July 26 marks the anniversary of the Americans with Disabilities Act: a set of laws established to help people with disabilities gain access to society that was simply not designed for them.
Since 1990, this landmark piece of legislation has improved the lives of millions of Americans by providing clarification regarding their rights to access— whether that means built-in wheelchair ramps, requesting ASL interpreters, or allowing service animals into buildings— and offering legal recourse for individuals whose rights are violated.
Make no mistake, the ADA has not miraculously leveled the playing field for those with disabilities. It helped lay the foundation for equal access, but the ADA does not guarantee that services will be available for those who need them when they need them.
SELF-ADVOCACY FOR INDIVIDUALS WHO ARE DEAF
Without the hard work of determined disability rights activists, the ADA would never have been passed; and without ongoing advocacy efforts, little real change might have come from the legislation.
People who do not need to reference the ADA on a regular basis to get their basic needs met are frequently unaware of their obligation to ensure equal access to their establishment/ service/ business. In the years since the ADA became law, people with disabilities have had to consistently perform the labor of educating people about their disabilities and what it means to be disabled in a world that favors able-bodied individuals. They must also be willing to challenge organizations to go beyond bare minimum compliance, which can sometimes mean taking on large institutions in a public way.
Below you will find links to recent videos by individuals who are d/Deaf/HoH:
- A very informative series of ADA Video Blogs created by the National Association of the Deaf, compiled into a YouTube playlist by Paul Simmons
- Sean Gerlis discusses the definitions of “Reasonable Accommodation” and “Effective communication” specifically within the context of remote video interpreting (VRI) services
- HEARD (Helping Educate to Advance the Rights of the Deaf) YouTube channel focuses primarily on civil rights violations in prisons and among returned citizens
- Professor Michael Schwartz explains the idea of “Universal Design,” and how integrating these principles into all fields can benefit society moving forward
These are only a few of the thousands of thoughtful explanations and analyses of the ADA and how these legal provisions actually apply to those who are deaf. There are countless hours of video containing firsthand accounts, experiences, successes and failures available on the Internet, for anyone wishing to gain a deeper insight into the longterm impact of the 1990 Act on people’s lives. Overall we have seen quite a bit of progress yet discrimination remains a fact, due in large part to simple ignorance.
If you are a deaf or hard of hearing individual, it is your responsibility to ensure that your rights are not being violated. Until we live in a world where accessibility is built-in and widely understood, the burden will continue to fall on already disadvantaged minority groups to fight for basic accommodations.
Here you will find links to some ADA resources:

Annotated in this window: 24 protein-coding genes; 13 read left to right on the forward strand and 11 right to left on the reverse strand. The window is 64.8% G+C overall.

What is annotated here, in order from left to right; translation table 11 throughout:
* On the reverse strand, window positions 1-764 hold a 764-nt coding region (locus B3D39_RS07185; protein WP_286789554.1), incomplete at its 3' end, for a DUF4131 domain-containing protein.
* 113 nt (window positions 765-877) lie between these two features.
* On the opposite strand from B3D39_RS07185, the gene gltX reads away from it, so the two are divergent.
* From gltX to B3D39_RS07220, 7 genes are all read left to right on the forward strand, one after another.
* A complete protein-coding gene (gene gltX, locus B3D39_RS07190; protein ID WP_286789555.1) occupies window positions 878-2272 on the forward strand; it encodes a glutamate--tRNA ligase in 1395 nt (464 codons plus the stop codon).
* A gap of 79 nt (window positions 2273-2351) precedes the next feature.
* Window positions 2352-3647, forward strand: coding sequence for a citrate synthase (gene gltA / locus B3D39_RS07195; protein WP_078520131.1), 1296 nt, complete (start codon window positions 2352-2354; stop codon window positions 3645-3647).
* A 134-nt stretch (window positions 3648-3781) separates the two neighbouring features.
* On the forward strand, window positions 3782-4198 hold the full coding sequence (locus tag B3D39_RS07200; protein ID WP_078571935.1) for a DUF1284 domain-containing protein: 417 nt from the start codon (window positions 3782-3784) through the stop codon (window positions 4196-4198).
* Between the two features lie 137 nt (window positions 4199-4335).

Each time a person takes it upon themselves to challenge the institution that oppresses them, they remove a barrier for the next person— no matter how big or small. This incremental progress adds up over time. If your rights are violated, pursue further action. If your needs are not adequately met, provide feedback and pursue further action. The advocacy and awareness that each person spreads works toward creating a more educated society with advanced views of disability. Pushing back is important work!
EVERYONE CAN SUPPORT THE ADA
But what about allies? How can people who are not deaf or disabled help, without their position of able-bodied privilege resulting in further oppression? Where to get started?
On a day-to-day basis, allies can look for opportunities to help raise awareness about deaf perspectives and offer support for better access. Examples:
- A marketing manager or event coordinator at a company can take it upon themselves to consistently educate about and advocate for inclusive events. They can emphasize the importance of providing interpreters and advertising events as deaf-friendly. If there are deaf employees, coordinators can ask if they are open to providing thoughts and feedback on these initiatives, in addition to soliciting community feedback.
- Managers and supervisors on a corporate level can suggest cultural competency training for employees, preferably a program created by and/ or led by people who are deaf. This will help create an understanding of diversity, and can open up new possibilities with deaf customers.
- Administrators or Human Resource managers can take the time to ensure that their organization has contracts on file with high quality interpreting agencies. They can work to emphasize the importance of being prepared for deaf individuals to access goods and services as they please.
- If there are initiatives underway in the community, for example deaf individuals in your area are pushing for captioned showings at theaters, make sure to amplify their concerns and take any actions possible to support their cause.
The ADA in action is more of a tool for people with disabilities than any kind of guarantee. This set of legislation only works when it is enforced, and it is up to each member of our society to help enforce it.
We must maintain our willingness to challenge comfortable but oppressive social norms in everyday situations. We need to keep pushing for what is right, even when it is the more difficult path. Working together, little by little we can help remove the structural roadblocks that limit the millions of individuals living with disabilities, thereby collectively creating a truly diverse America.